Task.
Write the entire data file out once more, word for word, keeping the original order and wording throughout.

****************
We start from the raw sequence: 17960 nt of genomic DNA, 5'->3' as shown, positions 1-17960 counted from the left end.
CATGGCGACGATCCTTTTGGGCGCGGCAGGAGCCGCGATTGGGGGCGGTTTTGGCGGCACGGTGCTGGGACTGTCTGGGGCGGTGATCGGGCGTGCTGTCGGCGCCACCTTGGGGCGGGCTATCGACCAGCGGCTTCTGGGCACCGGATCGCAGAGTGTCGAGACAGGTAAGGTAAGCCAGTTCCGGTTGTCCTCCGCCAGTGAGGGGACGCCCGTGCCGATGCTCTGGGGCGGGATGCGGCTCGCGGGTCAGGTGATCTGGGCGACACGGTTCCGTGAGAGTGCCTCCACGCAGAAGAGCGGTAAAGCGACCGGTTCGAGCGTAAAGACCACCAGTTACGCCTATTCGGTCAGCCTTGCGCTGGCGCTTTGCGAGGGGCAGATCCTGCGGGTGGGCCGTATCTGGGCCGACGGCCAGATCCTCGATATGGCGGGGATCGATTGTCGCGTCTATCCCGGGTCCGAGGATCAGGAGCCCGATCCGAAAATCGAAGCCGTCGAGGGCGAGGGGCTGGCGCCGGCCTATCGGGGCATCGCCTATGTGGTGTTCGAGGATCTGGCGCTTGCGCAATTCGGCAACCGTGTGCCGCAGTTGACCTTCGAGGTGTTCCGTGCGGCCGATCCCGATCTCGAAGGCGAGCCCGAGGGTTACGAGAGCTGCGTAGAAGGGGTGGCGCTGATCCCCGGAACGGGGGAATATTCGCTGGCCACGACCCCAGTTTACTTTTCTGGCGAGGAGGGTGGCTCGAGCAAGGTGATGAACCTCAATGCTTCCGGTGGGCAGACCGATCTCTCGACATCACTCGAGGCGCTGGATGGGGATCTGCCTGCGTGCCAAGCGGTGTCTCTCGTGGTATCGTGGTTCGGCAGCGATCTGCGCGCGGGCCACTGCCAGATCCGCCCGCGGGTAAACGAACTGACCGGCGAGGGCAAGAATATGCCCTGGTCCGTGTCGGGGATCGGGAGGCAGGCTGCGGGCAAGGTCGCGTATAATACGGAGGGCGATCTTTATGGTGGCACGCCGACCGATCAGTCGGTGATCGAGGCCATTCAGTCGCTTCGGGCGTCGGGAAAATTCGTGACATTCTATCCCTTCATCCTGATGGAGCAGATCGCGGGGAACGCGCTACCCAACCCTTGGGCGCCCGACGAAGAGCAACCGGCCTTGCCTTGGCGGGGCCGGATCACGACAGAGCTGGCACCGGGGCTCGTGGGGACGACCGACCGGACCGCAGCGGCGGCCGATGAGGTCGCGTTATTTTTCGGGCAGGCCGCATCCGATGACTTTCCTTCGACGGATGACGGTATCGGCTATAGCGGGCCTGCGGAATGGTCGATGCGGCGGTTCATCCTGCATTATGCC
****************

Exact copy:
We start from the raw sequence: 17960 nt of genomic DNA, 5'->3' as shown, positions 1-17960 counted from the left end.
CATGGCGACGATCCTTTTGGGCGCGGCAGGAGCCGCGATTGGGGGCGGTTTTGGCGGCACGGTGCTGGGACTGTCTGGGGCGGTGATCGGGCGTGCTGTCGGCGCCACCTTGGGGCGGGCTATCGACCAGCGGCTTCTGGGCACCGGATCGCAGAGTGTCGAGACAGGTAAGGTAAGCCAGTTCCGGTTGTCCTCCGCCAGTGAGGGGACGCCCGTGCCGATGCTCTGGGGCGGGATGCGGCTCGCGGGTCAGGTGATCTGGGCGACACGGTTCCGTGAGAGTGCCTCCACGCAGAAGAGCGGTAAAGCGACCGGTTCGAGCGTAAAGACCACCAGTTACGCCTATTCGGTCAGCCTTGCGCTGGCGCTTTGCGAGGGGCAGATCCTGCGGGTGGGCCGTATCTGGGCCGACGGCCAGATCCTCGATATGGCGGGGATCGATTGTCGCGTCTATCCCGGGTCCGAGGATCAGGAGCCCGATCCGAAAATCGAAGCCGTCGAGGGCGAGGGGCTGGCGCCGGCCTATCGGGGCATCGCCTATGTGGTGTTCGAGGATCTGGCGCTTGCGCAATTCGGCAACCGTGTGCCGCAGTTGACCTTCGAGGTGTTCCGTGCGGCCGATCCCGATCTCGAAGGCGAGCCCGAGGGTTACGAGAGCTGCGTAGAAGGGGTGGCGCTGATCCCCGGAACGGGGGAATATTCGCTGGCCACGACCCCAGTTTACTTTTCTGGCGAGGAGGGTGGCTCGAGCAAGGTGATGAACCTCAATGCTTCCGGTGGGCAGACCGATCTCTCGACATCACTCGAGGCGCTGGATGGGGATCTGCCTGCGTGCCAAGCGGTGTCTCTCGTGGTATCGTGGTTCGGCAGCGATCTGCGCGCGGGCCACTGCCAGATCCGCCCGCGGGTAAACGAACTGACCGGCGAGGGCAAGAATATGCCCTGGTCCGTGTCGGGGATCGGGAGGCAGGCTGCGGGCAAGGTCGCGTATAATACGGAGGGCGATCTTTATGGTGGCACGCCGACCGATCAGTCGGTGATCGAGGCCATTCAGTCGCTTCGGGCGTCGGGAAAATTCGTGACATTCTATCCCTTCATCCTGATGGAGCAGATCGCGGGGAACGCGCTACCCAACCCTTGGGCGCCCGACGAAGAGCAACCGGCCTTGCCTTGGCGGGGCCGGATCACGACAGAGCTGGCACCGGGGCTCGTGGGGACGACCGACCGGACCGCAGCGGCGGCCGATGAGGTCGCGTTATTTTTCGGGCAGGCCGCATCCGATGACTTTCCTTCGACGGATGACGGTATCGGCTATAGCGGGCCTGCGGAATGGTCGATGCGGCGGTTCATCCTGCATTATGCC